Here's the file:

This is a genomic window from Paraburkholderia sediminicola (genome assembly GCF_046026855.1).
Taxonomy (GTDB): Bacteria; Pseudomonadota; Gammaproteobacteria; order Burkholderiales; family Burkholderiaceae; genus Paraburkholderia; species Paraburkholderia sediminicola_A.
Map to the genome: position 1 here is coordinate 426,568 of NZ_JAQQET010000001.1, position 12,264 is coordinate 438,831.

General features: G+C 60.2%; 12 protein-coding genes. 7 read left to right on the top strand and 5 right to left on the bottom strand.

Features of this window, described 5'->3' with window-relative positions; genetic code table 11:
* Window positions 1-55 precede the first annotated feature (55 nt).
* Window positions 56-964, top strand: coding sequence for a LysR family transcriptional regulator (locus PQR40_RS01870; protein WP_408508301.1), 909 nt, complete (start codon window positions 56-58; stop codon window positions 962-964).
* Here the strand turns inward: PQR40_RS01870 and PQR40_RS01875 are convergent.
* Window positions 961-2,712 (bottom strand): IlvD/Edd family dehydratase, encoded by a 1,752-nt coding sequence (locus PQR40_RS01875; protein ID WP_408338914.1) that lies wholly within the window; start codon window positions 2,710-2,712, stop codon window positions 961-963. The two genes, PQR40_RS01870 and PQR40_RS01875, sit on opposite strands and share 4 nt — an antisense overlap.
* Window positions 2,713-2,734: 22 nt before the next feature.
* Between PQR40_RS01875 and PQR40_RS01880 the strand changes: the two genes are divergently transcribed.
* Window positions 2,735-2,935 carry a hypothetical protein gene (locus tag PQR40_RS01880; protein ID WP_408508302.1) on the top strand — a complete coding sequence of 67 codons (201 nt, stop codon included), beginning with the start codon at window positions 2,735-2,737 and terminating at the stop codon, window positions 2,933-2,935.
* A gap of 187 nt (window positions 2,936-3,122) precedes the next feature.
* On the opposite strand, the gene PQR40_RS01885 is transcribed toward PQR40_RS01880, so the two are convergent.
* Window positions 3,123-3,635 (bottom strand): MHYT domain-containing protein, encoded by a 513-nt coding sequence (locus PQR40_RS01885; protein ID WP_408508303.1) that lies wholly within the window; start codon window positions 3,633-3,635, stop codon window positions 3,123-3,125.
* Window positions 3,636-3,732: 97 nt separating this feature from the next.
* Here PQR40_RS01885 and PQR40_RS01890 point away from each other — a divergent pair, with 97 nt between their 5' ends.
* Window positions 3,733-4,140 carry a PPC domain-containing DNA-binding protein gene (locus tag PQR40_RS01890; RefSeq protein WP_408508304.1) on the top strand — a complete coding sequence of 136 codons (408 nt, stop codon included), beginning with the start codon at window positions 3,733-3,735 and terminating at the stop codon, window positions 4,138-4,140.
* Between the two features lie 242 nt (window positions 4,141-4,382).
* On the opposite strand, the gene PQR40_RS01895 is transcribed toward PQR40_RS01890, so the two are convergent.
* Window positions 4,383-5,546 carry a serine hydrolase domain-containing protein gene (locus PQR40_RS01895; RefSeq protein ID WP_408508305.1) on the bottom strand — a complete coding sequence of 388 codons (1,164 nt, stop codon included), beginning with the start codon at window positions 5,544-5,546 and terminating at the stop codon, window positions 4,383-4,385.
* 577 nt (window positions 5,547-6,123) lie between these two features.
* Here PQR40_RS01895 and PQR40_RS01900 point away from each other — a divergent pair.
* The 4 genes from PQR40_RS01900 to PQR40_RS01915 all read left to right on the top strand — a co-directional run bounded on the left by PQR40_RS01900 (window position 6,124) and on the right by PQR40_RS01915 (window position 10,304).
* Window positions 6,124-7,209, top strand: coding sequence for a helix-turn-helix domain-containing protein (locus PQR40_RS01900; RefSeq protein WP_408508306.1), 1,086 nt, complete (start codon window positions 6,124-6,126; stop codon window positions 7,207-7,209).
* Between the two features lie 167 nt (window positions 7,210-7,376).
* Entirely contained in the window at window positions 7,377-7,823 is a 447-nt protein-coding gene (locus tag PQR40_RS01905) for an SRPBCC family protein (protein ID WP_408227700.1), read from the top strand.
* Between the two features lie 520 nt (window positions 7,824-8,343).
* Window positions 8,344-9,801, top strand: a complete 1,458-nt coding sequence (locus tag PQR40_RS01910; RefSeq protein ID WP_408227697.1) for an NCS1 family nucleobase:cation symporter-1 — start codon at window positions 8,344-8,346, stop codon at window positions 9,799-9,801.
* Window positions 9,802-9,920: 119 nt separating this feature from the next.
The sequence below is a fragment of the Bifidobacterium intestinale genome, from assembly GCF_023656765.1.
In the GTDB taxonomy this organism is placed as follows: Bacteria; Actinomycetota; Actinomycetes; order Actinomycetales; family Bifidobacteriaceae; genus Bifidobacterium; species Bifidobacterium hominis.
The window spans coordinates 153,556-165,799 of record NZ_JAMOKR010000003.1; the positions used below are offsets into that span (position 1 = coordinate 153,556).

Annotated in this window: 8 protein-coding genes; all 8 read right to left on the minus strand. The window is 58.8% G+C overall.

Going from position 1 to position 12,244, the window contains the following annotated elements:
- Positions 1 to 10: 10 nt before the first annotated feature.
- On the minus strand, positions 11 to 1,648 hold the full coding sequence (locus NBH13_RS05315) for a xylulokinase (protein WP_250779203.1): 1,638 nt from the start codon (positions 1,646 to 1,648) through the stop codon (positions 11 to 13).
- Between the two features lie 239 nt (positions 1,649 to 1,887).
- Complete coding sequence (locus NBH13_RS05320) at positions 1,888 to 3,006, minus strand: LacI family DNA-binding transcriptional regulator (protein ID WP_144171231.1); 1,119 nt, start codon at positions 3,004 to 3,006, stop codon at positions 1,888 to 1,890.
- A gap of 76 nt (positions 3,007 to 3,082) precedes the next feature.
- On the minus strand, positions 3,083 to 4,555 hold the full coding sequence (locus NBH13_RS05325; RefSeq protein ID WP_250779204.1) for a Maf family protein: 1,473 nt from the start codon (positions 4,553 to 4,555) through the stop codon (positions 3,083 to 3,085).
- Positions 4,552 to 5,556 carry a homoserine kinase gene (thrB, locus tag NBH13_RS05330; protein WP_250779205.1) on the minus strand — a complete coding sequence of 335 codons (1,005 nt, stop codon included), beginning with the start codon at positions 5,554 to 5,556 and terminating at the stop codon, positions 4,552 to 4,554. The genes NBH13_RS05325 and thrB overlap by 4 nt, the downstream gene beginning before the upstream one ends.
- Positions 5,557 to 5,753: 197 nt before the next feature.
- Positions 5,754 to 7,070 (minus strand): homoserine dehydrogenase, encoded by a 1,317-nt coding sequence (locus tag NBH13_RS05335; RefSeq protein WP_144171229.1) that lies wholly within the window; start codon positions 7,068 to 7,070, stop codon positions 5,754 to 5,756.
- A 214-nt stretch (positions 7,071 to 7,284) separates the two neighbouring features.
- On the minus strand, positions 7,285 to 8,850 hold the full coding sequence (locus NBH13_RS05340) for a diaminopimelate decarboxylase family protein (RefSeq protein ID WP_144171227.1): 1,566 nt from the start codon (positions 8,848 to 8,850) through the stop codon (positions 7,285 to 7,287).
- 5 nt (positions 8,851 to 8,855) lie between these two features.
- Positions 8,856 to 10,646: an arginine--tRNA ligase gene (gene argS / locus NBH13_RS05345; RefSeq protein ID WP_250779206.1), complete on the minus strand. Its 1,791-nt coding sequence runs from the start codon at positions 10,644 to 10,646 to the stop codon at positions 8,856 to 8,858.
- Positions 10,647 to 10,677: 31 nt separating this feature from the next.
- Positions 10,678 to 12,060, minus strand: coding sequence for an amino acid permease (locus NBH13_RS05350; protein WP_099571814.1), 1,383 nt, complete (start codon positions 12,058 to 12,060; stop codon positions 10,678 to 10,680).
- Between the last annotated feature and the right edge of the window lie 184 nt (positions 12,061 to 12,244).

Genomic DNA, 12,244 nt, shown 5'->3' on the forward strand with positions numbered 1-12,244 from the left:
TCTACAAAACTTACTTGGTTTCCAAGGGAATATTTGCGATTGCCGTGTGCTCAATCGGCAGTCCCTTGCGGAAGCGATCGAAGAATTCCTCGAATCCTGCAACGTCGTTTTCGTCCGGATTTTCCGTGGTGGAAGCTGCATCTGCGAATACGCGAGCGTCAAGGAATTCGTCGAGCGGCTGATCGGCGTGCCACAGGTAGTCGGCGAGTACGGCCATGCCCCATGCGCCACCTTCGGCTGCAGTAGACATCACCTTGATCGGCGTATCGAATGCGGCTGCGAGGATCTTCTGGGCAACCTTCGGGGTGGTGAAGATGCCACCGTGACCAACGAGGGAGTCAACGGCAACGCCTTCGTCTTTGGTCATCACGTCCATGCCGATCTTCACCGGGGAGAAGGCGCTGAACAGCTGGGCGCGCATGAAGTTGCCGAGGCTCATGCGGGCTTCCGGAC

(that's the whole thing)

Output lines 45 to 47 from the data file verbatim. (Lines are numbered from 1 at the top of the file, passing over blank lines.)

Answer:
- A 214-nt stretch (positions 7,071 to 7,284) separates the two neighbouring features.
- On the minus strand, positions 7,285 to 8,850 hold the full coding sequence (locus NBH13_RS05340) for a diaminopimelate decarboxylase family protein (RefSeq protein ID WP_144171227.1): 1,566 nt from the start codon (positions 8,848 to 8,850) through the stop codon (positions 7,285 to 7,287).
- 5 nt (positions 8,851 to 8,855) lie between these two features.